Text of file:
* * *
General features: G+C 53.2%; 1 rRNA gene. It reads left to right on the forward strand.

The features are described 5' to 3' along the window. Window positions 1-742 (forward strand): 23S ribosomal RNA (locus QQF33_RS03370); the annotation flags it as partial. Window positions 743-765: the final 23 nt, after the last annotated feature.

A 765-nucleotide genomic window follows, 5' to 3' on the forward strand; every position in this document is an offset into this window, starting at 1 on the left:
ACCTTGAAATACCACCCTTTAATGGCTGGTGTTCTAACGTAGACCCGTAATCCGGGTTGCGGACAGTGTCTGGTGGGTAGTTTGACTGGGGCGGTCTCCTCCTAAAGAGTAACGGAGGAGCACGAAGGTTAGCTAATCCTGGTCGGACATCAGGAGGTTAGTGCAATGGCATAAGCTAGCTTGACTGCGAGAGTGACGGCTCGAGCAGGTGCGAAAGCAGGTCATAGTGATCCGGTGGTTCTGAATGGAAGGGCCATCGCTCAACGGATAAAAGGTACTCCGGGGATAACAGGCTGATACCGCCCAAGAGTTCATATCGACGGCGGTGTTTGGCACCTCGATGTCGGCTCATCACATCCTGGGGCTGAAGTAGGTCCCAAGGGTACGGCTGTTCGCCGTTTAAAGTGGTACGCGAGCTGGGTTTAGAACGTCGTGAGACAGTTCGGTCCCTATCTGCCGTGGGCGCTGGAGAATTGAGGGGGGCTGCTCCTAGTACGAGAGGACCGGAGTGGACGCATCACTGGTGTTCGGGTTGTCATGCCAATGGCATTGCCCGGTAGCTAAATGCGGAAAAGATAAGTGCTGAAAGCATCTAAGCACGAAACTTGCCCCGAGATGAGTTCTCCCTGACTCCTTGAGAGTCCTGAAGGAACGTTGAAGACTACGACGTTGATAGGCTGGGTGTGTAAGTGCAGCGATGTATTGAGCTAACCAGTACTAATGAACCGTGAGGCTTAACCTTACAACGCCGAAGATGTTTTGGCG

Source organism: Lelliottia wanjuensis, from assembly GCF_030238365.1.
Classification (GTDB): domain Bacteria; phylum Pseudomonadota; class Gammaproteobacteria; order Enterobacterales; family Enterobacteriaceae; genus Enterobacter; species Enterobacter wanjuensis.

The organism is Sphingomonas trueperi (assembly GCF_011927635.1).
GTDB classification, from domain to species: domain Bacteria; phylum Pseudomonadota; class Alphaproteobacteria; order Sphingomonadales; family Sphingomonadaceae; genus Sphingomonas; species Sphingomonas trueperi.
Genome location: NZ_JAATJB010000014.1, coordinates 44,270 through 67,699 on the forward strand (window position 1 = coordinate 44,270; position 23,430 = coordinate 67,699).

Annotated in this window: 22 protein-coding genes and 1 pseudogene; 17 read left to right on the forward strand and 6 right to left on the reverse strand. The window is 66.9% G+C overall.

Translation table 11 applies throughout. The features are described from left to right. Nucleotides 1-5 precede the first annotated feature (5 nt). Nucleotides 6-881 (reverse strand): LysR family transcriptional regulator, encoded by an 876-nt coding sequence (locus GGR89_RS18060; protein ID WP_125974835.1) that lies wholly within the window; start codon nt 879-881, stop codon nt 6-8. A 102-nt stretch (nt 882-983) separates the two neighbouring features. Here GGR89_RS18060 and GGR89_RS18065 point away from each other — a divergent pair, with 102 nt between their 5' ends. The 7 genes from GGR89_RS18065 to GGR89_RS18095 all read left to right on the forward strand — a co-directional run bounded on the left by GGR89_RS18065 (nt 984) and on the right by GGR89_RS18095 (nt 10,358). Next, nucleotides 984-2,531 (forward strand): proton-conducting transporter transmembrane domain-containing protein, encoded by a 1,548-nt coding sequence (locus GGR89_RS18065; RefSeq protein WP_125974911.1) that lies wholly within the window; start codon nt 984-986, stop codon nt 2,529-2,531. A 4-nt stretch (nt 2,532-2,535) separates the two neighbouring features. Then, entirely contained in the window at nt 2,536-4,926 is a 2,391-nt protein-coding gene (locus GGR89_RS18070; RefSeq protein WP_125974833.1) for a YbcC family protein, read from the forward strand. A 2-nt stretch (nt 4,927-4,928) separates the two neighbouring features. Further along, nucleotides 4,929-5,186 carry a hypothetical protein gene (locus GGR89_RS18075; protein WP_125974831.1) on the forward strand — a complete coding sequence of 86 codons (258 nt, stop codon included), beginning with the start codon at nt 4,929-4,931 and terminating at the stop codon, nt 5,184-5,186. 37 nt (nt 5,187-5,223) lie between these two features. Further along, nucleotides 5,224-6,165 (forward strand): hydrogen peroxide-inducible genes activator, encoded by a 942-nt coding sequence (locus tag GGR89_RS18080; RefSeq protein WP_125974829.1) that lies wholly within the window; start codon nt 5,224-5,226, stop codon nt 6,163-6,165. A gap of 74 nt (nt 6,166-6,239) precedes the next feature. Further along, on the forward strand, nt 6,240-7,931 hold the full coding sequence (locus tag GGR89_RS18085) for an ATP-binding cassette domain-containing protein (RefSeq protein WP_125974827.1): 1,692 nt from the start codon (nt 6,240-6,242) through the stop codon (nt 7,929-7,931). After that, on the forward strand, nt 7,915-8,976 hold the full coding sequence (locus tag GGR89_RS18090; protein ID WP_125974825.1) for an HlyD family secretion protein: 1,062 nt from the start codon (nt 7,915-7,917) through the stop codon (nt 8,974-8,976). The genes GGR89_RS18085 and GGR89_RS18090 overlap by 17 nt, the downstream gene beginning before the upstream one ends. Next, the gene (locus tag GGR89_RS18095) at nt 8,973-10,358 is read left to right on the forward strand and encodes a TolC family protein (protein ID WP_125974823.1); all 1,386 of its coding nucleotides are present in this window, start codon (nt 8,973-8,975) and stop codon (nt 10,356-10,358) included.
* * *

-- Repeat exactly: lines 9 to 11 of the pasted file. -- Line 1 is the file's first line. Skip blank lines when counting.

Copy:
Genome location: NZ_JAATJB010000014.1, coordinates 44,270 through 67,699 on the forward strand (window position 1 = coordinate 44,270; position 23,430 = coordinate 67,699).

Annotated in this window: 22 protein-coding genes and 1 pseudogene; 17 read left to right on the forward strand and 6 right to left on the reverse strand. The window is 66.9% G+C overall.

Translation table 11 applies throughout. The features are described from left to right. Nucleotides 1-5 precede the first annotated feature (5 nt). Nucleotides 6-881 (reverse strand): LysR family transcriptional regulator, encoded by an 876-nt coding sequence (locus GGR89_RS18060; protein ID WP_125974835.1) that lies wholly within the window; start codon nt 879-881, stop codon nt 6-8. A 102-nt stretch (nt 882-983) separates the two neighbouring features. Here GGR89_RS18060 and GGR89_RS18065 point away from each other — a divergent pair, with 102 nt between their 5' ends. The 7 genes from GGR89_RS18065 to GGR89_RS18095 all read left to right on the forward strand — a co-directional run bounded on the left by GGR89_RS18065 (nt 984) and on the right by GGR89_RS18095 (nt 10,358). Next, nucleotides 984-2,531 (forward strand): proton-conducting transporter transmembrane domain-containing protein, encoded by a 1,548-nt coding sequence (locus GGR89_RS18065; RefSeq protein WP_125974911.1) that lies wholly within the window; start codon nt 984-986, stop codon nt 2,529-2,531. A 4-nt stretch (nt 2,532-2,535) separates the two neighbouring features. Then, entirely contained in the window at nt 2,536-4,926 is a 2,391-nt protein-coding gene (locus GGR89_RS18070; RefSeq protein WP_125974833.1) for a YbcC family protein, read from the forward strand. A 2-nt stretch (nt 4,927-4,928) separates the two neighbouring features. Further along, nucleotides 4,929-5,186 carry a hypothetical protein gene (locus GGR89_RS18075; protein WP_125974831.1) on the forward strand — a complete coding sequence of 86 codons (258 nt, stop codon included), beginning with the start codon at nt 4,929-4,931 and terminating at the stop codon, nt 5,184-5,186. 37 nt (nt 5,187-5,223) lie between these two features. Further along, nucleotides 5,224-6,165 (forward strand): hydrogen peroxide-inducible genes activator, encoded by a 942-nt coding sequence (locus tag GGR89_RS18080; RefSeq protein WP_125974829.1) that lies wholly within the window; start codon nt 5,224-5,226, stop codon nt 6,163-6,165. A gap of 74 nt (nt 6,166-6,239) precedes the next feature. Further along, on the forward strand, nt 6,240-7,931 hold the full coding sequence (locus tag GGR89_RS18085) for an ATP-binding cassette domain-containing protein (RefSeq protein WP_125974827.1): 1,692 nt from the start codon (nt 6,240-6,242) through the stop codon (nt 7,929-7,931). After that, on the forward strand, nt 7,915-8,976 hold the full coding sequence (locus tag GGR89_RS18090; protein ID WP_125974825.1) for an HlyD family secretion protein: 1,062 nt from the start codon (nt 7,915-7,917) through the stop codon (nt 8,974-8,976). The genes GGR89_RS18085 and GGR89_RS18090 overlap by 17 nt, the downstream gene beginning before the upstream one ends. Next, the gene (locus tag GGR89_RS18095) at nt 8,973-10,358 is read left to right on the forward strand and encodes a TolC family protein (protein ID WP_125974823.1); all 1,386 of its coding nucleotides are present in this window, start codon (nt 8,973-8,975) and stop codon (nt 10,356-10,358) included.